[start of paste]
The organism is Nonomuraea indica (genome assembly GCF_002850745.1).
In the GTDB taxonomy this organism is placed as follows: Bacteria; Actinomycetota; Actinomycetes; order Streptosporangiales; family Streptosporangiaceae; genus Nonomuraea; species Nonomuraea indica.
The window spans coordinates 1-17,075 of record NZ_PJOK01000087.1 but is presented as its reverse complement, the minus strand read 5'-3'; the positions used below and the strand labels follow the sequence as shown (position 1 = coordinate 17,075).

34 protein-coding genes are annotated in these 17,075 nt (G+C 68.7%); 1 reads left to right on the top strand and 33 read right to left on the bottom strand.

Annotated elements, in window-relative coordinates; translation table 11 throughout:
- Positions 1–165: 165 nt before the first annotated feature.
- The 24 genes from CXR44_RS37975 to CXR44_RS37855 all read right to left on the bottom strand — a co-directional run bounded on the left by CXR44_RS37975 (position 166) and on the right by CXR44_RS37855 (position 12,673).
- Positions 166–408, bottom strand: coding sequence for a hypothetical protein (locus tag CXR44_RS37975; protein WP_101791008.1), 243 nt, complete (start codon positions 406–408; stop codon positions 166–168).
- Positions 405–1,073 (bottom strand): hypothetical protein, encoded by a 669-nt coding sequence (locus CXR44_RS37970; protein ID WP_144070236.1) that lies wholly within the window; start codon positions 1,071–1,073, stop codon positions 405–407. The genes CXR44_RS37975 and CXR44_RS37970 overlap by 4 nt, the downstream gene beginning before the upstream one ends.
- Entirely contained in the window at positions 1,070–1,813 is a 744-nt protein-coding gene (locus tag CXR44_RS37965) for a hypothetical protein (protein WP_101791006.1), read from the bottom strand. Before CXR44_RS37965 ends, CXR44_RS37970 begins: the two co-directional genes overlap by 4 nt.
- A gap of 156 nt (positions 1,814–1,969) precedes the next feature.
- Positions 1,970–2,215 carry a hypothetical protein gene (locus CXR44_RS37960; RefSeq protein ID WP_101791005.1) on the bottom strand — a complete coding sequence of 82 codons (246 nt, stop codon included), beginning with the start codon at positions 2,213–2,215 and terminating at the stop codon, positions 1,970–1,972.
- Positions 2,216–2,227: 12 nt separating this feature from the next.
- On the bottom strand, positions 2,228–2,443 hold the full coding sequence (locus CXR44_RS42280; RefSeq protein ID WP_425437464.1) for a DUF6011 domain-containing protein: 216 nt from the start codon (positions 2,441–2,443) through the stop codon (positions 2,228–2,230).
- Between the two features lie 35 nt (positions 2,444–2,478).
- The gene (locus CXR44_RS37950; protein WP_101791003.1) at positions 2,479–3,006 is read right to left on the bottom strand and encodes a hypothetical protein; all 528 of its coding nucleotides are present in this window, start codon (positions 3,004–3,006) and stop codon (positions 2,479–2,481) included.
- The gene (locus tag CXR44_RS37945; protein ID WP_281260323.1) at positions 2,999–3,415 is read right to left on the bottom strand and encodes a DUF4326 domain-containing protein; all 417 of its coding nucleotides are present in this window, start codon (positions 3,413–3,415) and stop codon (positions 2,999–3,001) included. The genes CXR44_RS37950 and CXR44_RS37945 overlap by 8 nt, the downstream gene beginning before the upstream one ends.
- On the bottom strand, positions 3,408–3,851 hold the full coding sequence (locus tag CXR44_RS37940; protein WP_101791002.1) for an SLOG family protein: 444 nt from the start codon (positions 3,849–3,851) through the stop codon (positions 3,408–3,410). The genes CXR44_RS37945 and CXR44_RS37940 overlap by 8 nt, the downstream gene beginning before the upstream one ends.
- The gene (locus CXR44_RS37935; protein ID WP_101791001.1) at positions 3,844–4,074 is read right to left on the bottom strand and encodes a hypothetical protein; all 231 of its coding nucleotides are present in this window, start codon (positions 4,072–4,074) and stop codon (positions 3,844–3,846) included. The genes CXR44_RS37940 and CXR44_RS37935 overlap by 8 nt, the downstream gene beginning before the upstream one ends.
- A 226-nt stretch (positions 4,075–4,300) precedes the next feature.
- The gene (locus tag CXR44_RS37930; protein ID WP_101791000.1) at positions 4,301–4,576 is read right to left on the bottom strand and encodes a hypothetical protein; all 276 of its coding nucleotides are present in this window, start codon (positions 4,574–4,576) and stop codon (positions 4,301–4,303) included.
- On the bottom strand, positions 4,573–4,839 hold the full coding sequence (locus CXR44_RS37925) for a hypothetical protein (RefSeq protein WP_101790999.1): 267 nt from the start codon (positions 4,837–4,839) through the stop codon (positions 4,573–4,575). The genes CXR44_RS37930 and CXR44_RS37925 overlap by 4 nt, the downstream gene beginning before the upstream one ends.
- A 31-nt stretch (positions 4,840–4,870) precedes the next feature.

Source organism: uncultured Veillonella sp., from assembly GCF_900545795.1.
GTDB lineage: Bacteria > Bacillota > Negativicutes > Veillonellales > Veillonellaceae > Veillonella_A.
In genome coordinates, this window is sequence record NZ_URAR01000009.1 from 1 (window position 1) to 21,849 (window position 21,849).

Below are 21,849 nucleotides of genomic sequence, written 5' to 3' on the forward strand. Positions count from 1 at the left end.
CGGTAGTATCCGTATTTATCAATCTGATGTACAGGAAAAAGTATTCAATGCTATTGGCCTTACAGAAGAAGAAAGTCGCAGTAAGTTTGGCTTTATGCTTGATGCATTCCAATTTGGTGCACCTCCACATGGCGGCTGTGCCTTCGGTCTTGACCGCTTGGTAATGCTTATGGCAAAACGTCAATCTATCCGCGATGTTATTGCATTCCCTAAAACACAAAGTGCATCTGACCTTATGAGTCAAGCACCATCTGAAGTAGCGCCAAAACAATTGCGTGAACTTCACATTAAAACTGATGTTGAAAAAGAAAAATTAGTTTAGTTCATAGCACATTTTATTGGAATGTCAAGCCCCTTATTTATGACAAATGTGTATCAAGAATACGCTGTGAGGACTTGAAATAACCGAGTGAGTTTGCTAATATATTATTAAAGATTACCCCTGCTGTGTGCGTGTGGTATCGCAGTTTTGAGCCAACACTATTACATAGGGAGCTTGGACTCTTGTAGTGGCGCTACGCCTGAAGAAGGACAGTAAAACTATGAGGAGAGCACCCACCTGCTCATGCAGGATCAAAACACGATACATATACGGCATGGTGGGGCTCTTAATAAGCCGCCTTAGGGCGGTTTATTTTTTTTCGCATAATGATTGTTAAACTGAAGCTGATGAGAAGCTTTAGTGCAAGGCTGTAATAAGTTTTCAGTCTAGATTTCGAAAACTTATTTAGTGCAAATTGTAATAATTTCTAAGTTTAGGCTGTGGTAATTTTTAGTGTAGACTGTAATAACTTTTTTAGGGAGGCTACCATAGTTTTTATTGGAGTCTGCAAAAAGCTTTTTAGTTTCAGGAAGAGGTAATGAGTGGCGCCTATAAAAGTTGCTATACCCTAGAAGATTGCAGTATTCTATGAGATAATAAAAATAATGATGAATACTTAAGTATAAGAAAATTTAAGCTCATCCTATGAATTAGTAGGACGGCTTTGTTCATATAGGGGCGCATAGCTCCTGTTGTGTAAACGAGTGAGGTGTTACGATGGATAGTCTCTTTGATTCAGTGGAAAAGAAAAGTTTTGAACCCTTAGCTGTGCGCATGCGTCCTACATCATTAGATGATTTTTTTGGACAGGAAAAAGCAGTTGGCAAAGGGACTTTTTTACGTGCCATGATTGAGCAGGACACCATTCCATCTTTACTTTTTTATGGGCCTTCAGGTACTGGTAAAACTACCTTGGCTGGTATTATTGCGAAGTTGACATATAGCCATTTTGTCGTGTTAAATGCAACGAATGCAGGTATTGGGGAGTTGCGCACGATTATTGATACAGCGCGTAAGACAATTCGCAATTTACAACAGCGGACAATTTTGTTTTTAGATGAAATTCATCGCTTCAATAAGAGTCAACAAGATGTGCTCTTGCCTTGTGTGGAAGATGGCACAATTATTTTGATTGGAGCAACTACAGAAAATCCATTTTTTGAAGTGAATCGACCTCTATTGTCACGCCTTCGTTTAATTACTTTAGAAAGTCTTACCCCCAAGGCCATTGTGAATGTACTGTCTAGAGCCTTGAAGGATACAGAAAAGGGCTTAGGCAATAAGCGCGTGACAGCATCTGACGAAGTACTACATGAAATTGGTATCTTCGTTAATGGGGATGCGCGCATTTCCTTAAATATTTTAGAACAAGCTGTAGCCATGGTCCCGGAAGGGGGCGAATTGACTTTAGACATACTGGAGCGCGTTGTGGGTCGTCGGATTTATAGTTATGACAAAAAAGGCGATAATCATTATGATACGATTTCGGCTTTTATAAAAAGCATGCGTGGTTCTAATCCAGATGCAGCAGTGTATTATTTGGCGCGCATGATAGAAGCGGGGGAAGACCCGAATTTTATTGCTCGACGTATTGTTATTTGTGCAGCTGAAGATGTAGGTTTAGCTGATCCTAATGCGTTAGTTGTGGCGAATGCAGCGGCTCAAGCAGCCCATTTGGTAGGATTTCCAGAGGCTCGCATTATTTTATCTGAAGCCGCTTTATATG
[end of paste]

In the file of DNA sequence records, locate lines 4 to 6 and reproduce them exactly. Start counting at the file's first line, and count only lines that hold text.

34 protein-coding genes are annotated in these 17,075 nt (G+C 68.7%); 1 reads left to right on the top strand and 33 read right to left on the bottom strand.

Annotated elements, in window-relative coordinates; translation table 11 throughout:
- Positions 1–165: 165 nt before the first annotated feature.